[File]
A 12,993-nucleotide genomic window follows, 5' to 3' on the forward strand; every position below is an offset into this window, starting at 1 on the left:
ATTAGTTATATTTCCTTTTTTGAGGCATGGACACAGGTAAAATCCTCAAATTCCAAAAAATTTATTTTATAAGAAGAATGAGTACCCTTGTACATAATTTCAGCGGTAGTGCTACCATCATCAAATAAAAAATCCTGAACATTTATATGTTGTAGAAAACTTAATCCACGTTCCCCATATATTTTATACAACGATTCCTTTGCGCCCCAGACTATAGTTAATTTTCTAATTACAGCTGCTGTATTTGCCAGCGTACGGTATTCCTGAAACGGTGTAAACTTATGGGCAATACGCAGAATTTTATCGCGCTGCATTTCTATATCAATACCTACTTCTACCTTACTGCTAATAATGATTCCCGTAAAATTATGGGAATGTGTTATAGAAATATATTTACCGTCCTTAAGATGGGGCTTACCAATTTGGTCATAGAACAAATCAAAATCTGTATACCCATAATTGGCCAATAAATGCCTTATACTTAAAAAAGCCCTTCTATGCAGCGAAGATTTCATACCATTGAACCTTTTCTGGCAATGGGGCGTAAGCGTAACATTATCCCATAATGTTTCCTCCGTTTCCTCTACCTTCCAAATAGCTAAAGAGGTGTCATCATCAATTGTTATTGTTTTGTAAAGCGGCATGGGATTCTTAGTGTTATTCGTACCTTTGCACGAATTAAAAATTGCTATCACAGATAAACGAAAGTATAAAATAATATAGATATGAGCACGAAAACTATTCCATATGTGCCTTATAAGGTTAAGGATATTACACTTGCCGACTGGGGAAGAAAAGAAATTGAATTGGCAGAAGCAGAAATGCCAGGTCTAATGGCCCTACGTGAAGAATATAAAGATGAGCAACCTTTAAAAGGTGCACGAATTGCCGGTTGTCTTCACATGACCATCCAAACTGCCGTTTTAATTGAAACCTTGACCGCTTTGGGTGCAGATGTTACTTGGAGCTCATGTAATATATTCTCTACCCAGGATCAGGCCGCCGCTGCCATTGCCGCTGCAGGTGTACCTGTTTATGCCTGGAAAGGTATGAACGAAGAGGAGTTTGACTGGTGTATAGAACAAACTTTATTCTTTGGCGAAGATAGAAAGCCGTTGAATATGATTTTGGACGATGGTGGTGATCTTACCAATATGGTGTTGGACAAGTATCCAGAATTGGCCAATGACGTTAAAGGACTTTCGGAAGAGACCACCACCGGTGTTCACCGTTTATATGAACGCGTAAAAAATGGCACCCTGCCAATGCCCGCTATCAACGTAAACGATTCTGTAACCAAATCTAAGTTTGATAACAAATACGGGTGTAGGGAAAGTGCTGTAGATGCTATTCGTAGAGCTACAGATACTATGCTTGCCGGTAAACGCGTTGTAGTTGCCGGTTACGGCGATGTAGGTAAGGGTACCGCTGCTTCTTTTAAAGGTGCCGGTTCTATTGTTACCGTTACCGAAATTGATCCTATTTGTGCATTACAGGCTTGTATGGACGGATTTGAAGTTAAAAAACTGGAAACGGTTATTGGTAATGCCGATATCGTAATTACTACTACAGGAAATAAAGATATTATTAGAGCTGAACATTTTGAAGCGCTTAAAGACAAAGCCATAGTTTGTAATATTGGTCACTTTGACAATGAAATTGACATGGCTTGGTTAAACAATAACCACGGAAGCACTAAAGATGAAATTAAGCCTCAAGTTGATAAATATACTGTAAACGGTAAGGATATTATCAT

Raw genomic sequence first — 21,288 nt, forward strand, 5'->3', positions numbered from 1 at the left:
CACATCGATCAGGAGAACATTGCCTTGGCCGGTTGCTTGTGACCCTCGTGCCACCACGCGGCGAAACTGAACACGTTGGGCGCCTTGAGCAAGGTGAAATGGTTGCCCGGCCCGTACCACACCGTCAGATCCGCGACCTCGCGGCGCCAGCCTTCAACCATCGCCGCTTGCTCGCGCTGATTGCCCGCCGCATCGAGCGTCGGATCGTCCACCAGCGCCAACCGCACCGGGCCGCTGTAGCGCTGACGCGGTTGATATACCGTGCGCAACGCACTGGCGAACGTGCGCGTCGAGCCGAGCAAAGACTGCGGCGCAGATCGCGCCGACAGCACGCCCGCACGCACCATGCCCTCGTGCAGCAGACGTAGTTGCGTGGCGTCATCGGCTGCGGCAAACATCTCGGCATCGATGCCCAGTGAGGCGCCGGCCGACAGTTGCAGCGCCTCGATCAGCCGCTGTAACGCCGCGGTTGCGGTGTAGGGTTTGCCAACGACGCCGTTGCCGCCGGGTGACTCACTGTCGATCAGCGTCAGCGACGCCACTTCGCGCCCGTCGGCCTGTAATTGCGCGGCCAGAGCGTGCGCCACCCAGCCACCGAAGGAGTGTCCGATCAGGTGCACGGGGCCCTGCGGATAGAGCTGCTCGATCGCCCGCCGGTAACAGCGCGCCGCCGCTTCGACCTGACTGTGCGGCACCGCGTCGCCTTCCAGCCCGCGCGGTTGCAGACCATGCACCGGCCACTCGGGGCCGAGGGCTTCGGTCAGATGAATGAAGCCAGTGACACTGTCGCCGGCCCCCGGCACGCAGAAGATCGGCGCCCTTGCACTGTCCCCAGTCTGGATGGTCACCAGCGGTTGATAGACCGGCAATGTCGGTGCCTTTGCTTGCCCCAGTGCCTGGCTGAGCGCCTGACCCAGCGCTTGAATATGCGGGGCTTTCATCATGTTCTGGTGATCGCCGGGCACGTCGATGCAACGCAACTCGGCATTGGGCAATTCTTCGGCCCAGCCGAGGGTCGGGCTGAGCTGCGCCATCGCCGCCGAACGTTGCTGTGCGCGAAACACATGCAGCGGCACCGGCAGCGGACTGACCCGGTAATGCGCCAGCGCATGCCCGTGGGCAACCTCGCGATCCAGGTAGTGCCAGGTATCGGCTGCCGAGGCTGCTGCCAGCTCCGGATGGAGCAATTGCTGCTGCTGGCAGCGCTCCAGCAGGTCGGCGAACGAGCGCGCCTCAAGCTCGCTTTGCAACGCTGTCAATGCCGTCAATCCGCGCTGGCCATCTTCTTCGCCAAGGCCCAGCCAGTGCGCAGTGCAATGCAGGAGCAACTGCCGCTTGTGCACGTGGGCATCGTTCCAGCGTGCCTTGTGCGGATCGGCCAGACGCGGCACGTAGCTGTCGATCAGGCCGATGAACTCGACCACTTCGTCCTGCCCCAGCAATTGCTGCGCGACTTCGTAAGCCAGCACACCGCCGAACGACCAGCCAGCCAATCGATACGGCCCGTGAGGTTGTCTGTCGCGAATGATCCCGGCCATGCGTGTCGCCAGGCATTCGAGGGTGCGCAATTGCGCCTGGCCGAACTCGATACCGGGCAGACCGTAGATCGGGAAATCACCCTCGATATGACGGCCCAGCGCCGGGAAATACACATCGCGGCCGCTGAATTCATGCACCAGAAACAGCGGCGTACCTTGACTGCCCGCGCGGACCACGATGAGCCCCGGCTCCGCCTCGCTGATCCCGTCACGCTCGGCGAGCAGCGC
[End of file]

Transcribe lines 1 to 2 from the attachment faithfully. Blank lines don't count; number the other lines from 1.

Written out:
A 12,993-nucleotide genomic window follows, 5' to 3' on the forward strand; every position below is an offset into this window, starting at 1 on the left:
ATTAGTTATATTTCCTTTTTTGAGGCATGGACACAGGTAAAATCCTCAAATTCCAAAAAATTTATTTTATAAGAAGAATGAGTACCCTTGTACATAATTTCAGCGGTAGTGCTACCATCATCAAATAAAAAATCCTGAACATTTATATGTTGTAGAAAACTTAATCCACGTTCCCCATATATTTTATACAACGATTCCTTTGCGCCCCAGACTATAGTTAATTTTCTAATTACAGCTGCTGTATTTGCCAGCGTACGGTATTCCTGAAACGGTGTAAACTTATGGGCAATACGCAGAATTTTATCGCGCTGCATTTCTATATCAATACCTACTTCTACCTTACTGCTAATAATGATTCCCGTAAAATTATGGGAATGTGTTATAGAAATATATTTACCGTCCTTAAGATGGGGCTTACCAATTTGGTCATAGAACAAATCAAAATCTGTATACCCATAATTGGCCAATAAATGCCTTATACTTAAAAAAGCCCTTCTATGCAGCGAAGATTTCATACCATTGAACCTTTTCTGGCAATGGGGCGTAAGCGTAACATTATCCCATAATGTTTCCTCCGTTTCCTCTACCTTCCAAATAGCTAAAGAGGTGTCATCATCAATTGTTATTGTTTTGTAAAGCGGCATGGGATTCTTAGTGTTATTCGTACCTTTGCACGAATTAAAAATTGCTATCACAGATAAACGAAAGTATAAAATAATATAGATATGAGCACGAAAACTATTCCATATGTGCCTTATAAGGTTAAGGATATTACACTTGCCGACTGGGGAAGAAAAGAAATTGAATTGGCAGAAGCAGAAATGCCAGGTCTAATGGCCCTACGTGAAGAATATAAAGATGAGCAACCTTTAAAAGGTGCACGAATTGCCGGTTGTCTTCACATGACCATCCAAACTGCCGTTTTAATTGAAACCTTGACCGCTTTGGGTGCAGATGTTACTTGGAGCTCATGTAATATATTCTCTACCCAGGATCAGGCCGCCGCTGCCATTGCCGCTGCAGGTGTACCTGTTTATGCCTGGAAAGGTATGAACGAAGAGGAGTTTGACTGGTGTATAGAACAAACTTTATTCTTTGGCGAAGATAGAAAGCCGTTGAATATGATTTTGGACGATGGTGGTGATCTTACCAATATGGTGTTGGACAAGTATCCAGAATTGGCCAATGACGTTAAAGGACTTTCGGAAGAGACCACCACCGGTGTTCACCGTTTATATGAACGCGTAAAAAATGGCACCCTGCCAATGCCCGCTATCAACGTAAACGATTCTGTAACCAAATCTAAGTTTGATAACAAATACGGGTGTAGGGAAAGTGCTGTAGATGCTATTCGTAGAGCTACAGATACTATGCTTGCCGGTAAACGCGTTGTAGTTGCCGGTTACGGCGATGTAGGTAAGGGTACCGCTGCTTCTTTTAAAGGTGCCGGTTCTATTGTTACCGTTACCGAAATTGATCCTATTTGTGCATTACAGGCTTGTATGGACGGATTTGAAGTTAAAAAACTGGAAACGGTTATTGGTAATGCCGATATCGTAATTACTACTACAGGAAATAAAGATATTATTAGAGCTGAACATTTTGAAGCGCTTAAAGACAAAGCCATAGTTTGTAATATTGGTCACTTTGACAATGAAATTGACATGGCTTGGTTAAACAATAACCACGGAAGCACTAAAGATGAAATTAAGCCTCAAGTTGATAAATATACTGTAAACGGTAAGGATATTATCAT